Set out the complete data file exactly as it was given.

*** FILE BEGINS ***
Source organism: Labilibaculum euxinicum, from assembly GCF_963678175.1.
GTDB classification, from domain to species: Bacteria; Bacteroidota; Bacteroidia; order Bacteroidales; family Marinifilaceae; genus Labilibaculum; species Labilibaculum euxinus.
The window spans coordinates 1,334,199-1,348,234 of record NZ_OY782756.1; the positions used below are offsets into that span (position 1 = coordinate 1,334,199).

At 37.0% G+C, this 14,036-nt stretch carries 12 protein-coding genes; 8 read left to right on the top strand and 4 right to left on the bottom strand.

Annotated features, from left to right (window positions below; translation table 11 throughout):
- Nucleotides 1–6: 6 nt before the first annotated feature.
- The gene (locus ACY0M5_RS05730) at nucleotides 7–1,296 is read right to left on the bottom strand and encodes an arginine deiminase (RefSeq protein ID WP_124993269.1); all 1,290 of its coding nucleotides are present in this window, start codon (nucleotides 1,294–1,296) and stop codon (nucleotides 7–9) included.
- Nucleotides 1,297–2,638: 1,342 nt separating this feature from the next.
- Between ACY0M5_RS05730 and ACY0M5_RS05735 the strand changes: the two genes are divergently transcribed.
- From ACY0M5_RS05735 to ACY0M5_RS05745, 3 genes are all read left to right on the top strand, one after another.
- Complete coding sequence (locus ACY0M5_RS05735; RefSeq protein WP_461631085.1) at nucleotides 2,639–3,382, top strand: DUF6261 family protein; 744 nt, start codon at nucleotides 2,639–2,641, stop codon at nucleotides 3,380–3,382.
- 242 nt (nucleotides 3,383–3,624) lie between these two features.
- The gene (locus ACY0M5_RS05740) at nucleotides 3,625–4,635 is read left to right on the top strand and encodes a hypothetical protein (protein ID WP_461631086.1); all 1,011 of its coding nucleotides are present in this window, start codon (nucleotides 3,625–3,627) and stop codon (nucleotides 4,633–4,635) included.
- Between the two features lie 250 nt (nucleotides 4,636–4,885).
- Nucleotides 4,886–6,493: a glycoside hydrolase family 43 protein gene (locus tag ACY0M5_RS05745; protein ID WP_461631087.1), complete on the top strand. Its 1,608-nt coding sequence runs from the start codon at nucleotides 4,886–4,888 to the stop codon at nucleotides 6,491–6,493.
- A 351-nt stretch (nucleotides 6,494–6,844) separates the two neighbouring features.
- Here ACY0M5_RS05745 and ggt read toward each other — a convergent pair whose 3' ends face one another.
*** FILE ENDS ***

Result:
Source organism: Labilibaculum euxinicum, from assembly GCF_963678175.1.
GTDB classification, from domain to species: Bacteria; Bacteroidota; Bacteroidia; order Bacteroidales; family Marinifilaceae; genus Labilibaculum; species Labilibaculum euxinus.
The window spans coordinates 1,334,199-1,348,234 of record NZ_OY782756.1; the positions used below are offsets into that span (position 1 = coordinate 1,334,199).

At 37.0% G+C, this 14,036-nt stretch carries 12 protein-coding genes; 8 read left to right on the top strand and 4 right to left on the bottom strand.

Annotated features, from left to right (window positions below; translation table 11 throughout):
- Nucleotides 1–6: 6 nt before the first annotated feature.
- The gene (locus ACY0M5_RS05730) at nucleotides 7–1,296 is read right to left on the bottom strand and encodes an arginine deiminase (RefSeq protein ID WP_124993269.1); all 1,290 of its coding nucleotides are present in this window, start codon (nucleotides 1,294–1,296) and stop codon (nucleotides 7–9) included.
- Nucleotides 1,297–2,638: 1,342 nt separating this feature from the next.
- Between ACY0M5_RS05730 and ACY0M5_RS05735 the strand changes: the two genes are divergently transcribed.
- From ACY0M5_RS05735 to ACY0M5_RS05745, 3 genes are all read left to right on the top strand, one after another.
- Complete coding sequence (locus ACY0M5_RS05735; RefSeq protein WP_461631085.1) at nucleotides 2,639–3,382, top strand: DUF6261 family protein; 744 nt, start codon at nucleotides 2,639–2,641, stop codon at nucleotides 3,380–3,382.
- 242 nt (nucleotides 3,383–3,624) lie between these two features.
- The gene (locus ACY0M5_RS05740) at nucleotides 3,625–4,635 is read left to right on the top strand and encodes a hypothetical protein (protein ID WP_461631086.1); all 1,011 of its coding nucleotides are present in this window, start codon (nucleotides 3,625–3,627) and stop codon (nucleotides 4,633–4,635) included.
- Between the two features lie 250 nt (nucleotides 4,636–4,885).
- Nucleotides 4,886–6,493: a glycoside hydrolase family 43 protein gene (locus tag ACY0M5_RS05745; protein ID WP_461631087.1), complete on the top strand. Its 1,608-nt coding sequence runs from the start codon at nucleotides 4,886–4,888 to the stop codon at nucleotides 6,491–6,493.
- A 351-nt stretch (nucleotides 6,494–6,844) separates the two neighbouring features.
- Here ACY0M5_RS05745 and ggt read toward each other — a convergent pair whose 3' ends face one another.